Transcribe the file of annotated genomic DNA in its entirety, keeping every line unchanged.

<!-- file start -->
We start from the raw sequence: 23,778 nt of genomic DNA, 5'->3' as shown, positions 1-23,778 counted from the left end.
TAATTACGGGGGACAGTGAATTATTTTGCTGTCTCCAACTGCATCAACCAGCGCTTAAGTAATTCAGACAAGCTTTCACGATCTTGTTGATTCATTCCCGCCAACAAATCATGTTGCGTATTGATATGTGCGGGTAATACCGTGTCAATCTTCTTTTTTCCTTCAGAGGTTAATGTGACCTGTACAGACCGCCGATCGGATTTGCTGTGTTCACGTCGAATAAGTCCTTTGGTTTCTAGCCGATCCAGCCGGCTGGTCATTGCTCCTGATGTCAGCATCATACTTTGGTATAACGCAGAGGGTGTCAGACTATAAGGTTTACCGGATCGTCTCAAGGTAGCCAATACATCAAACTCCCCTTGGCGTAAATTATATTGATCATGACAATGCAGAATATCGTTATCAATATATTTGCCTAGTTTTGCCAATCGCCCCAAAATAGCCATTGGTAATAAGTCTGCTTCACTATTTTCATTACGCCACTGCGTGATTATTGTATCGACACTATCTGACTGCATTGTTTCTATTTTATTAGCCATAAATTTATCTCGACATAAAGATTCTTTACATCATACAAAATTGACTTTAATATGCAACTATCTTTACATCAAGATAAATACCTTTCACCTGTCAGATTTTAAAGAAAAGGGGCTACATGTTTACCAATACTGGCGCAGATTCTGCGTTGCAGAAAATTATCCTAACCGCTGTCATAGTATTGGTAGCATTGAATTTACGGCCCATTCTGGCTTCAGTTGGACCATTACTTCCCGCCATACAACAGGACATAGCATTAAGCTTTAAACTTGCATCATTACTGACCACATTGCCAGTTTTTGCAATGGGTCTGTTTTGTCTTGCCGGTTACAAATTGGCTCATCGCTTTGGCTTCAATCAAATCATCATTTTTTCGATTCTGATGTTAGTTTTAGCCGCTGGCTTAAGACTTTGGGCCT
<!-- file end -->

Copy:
We start from the raw sequence: 23,778 nt of genomic DNA, 5'->3' as shown, positions 1-23,778 counted from the left end.
TAATTACGGGGGACAGTGAATTATTTTGCTGTCTCCAACTGCATCAACCAGCGCTTAAGTAATTCAGACAAGCTTTCACGATCTTGTTGATTCATTCCCGCCAACAAATCATGTTGCGTATTGATATGTGCGGGTAATACCGTGTCAATCTTCTTTTTTCCTTCAGAGGTTAATGTGACCTGTACAGACCGCCGATCGGATTTGCTGTGTTCACGTCGAATAAGTCCTTTGGTTTCTAGCCGATCCAGCCGGCTGGTCATTGCTCCTGATGTCAGCATCATACTTTGGTATAACGCAGAGGGTGTCAGACTATAAGGTTTACCGGATCGTCTCAAGGTAGCCAATACATCAAACTCCCCTTGGCGTAAATTATATTGATCATGACAATGCAGAATATCGTTATCAATATATTTGCCTAGTTTTGCCAATCGCCCCAAAATAGCCATTGGTAATAAGTCTGCTTCACTATTTTCATTACGCCACTGCGTGATTATTGTATCGACACTATCTGACTGCATTGTTTCTATTTTATTAGCCATAAATTTATCTCGACATAAAGATTCTTTACATCATACAAAATTGACTTTAATATGCAACTATCTTTACATCAAGATAAATACCTTTCACCTGTCAGATTTTAAAGAAAAGGGGCTACATGTTTACCAATACTGGCGCAGATTCTGCGTTGCAGAAAATTATCCTAACCGCTGTCATAGTATTGGTAGCATTGAATTTACGGCCCATTCTGGCTTCAGTTGGACCATTACTTCCCGCCATACAACAGGACATAGCATTAAGCTTTAAACTTGCATCATTACTGACCACATTGCCAGTTTTTGCAATGGGTCTGTTTTGTCTTGCCGGTTACAAATTGGCTCATCGCTTTGGCTTCAATCAAATCATCATTTTTTCGATTCTGATGTTAGTTTTAGCCGCTGGCTTAAGACTTTGGGCCT